Things started going downhill when Israel clamored for a king. “No,” they responded to Samuel’s pleas to reconsider. “but we will have a king over us, that we may also be like all the nations, and that our king may judge us and go out before us and fight our battles.” 1 Samuel 8:19b – 20.
- They wanted to be like all the nations around them, directly contradicting God’s injunction that Israel was “to be holy to me because I, the Lord, am holy, and I have set you apart from the nations to be my own.” Leviticus 20:26
- They wanted their king to judge them, despite knowing that in the past, “the Lord [had] raised up judges, who saved them…” Judges 2:16
- They wanted their king to go out before them and fight their battles, stubbornly disregarding God’s promise that “The Lord your God, who is going before you, will fight for you, as he did for you in Egypt, before your very eyes.” Deuteronomy 1:30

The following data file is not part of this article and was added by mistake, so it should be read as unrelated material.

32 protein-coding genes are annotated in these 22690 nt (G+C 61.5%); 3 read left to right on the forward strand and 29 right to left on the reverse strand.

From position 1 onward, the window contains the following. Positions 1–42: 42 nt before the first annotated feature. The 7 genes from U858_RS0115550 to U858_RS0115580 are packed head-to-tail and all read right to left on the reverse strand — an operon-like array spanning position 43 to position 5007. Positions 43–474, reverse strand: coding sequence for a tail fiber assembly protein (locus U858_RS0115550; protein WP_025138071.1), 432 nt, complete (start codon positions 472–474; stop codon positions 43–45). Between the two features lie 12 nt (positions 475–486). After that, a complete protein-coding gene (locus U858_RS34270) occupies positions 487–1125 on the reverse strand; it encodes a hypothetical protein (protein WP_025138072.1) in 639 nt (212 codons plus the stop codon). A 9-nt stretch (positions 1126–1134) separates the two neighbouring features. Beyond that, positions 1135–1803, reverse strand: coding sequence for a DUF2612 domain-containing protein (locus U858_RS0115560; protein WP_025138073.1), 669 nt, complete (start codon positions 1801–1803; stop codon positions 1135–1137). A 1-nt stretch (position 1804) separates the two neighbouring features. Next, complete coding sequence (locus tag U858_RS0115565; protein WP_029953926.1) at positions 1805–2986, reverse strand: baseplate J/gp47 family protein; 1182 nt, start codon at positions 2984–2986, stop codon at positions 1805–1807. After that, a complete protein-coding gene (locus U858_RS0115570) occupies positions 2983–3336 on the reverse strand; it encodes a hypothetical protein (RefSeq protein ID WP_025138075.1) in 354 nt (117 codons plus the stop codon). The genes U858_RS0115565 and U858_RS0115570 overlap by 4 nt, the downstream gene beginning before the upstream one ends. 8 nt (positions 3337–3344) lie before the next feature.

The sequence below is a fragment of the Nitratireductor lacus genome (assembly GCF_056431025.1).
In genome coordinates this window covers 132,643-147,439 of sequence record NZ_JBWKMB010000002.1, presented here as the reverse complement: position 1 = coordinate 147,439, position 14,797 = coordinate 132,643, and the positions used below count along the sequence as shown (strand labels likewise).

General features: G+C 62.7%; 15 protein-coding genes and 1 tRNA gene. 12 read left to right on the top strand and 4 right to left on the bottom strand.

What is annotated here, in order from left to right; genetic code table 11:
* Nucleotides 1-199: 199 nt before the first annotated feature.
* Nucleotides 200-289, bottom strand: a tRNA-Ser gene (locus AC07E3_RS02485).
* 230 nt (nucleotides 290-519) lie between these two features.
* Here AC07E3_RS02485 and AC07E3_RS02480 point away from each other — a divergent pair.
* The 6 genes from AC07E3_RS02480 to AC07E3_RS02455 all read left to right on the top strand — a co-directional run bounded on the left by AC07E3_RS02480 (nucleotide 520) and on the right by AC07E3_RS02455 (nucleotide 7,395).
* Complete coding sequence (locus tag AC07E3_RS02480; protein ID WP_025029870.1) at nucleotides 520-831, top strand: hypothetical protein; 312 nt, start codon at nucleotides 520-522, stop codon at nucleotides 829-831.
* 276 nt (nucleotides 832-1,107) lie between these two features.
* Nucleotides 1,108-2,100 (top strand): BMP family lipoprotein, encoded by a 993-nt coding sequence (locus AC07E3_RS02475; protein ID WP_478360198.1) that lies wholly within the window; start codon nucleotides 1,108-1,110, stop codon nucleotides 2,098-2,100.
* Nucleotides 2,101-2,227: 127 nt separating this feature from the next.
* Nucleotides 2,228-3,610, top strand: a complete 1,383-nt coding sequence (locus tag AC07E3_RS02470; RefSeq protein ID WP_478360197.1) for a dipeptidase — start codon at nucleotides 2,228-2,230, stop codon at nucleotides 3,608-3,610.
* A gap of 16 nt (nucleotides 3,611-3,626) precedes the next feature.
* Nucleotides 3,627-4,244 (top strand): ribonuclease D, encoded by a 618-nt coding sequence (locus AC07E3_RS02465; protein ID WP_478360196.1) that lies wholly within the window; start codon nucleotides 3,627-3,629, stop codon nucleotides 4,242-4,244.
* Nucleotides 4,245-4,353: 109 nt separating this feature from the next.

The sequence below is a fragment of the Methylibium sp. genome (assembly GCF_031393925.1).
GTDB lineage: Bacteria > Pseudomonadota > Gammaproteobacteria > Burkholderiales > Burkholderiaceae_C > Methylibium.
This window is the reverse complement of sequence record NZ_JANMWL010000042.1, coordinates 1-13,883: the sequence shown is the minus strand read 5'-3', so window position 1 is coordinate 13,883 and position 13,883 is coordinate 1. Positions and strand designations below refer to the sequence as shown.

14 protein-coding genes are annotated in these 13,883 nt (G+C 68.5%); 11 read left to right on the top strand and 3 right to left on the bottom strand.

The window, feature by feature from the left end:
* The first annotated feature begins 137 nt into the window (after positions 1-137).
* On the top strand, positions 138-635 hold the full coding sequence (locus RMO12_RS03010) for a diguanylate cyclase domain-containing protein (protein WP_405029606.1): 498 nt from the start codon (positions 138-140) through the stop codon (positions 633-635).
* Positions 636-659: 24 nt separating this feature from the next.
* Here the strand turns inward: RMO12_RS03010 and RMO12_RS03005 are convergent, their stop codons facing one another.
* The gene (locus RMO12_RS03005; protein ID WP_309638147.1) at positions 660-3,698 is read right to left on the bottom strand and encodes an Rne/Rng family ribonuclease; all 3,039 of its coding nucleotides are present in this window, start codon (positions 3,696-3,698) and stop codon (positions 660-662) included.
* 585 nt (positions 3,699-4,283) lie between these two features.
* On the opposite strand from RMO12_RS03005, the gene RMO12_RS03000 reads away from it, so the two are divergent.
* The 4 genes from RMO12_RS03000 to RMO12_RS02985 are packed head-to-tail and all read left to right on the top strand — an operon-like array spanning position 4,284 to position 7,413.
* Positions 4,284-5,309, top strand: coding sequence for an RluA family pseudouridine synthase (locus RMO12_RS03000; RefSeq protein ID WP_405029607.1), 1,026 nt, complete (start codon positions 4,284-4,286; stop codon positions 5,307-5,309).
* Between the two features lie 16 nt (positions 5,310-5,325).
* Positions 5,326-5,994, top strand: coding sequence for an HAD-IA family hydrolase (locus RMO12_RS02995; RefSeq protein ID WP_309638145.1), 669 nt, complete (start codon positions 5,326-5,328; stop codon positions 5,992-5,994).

And so, Saul became the first of 42 total monarchs to rule God’s chosen people, including 20/21 overlaps when the tribes split. Aside from David and Solomon, only eight of these rulers were described as ‘good.’ Thus evil influence spread throughout Israel and Judah, and when it reached its height, God judged the land. Israel, who had only evil kings on record, fell to Assyria first. Judah’s eight good rulers deferred the judgment some, but eventually it too fell before Babylon.
Just as this series of unfortunate events began with the choice for a king, so too did the turnaround of captivity begin with a single decision. When the first batch of captives arrived in Babylon, the Bible narrative hones in on one remarkable young man and his three friends.
Next: Join me as we look at the landmark decision which marked Daniel and his friends for excellence. Can’t wait? Read ahead – Daniel Ch. 1.
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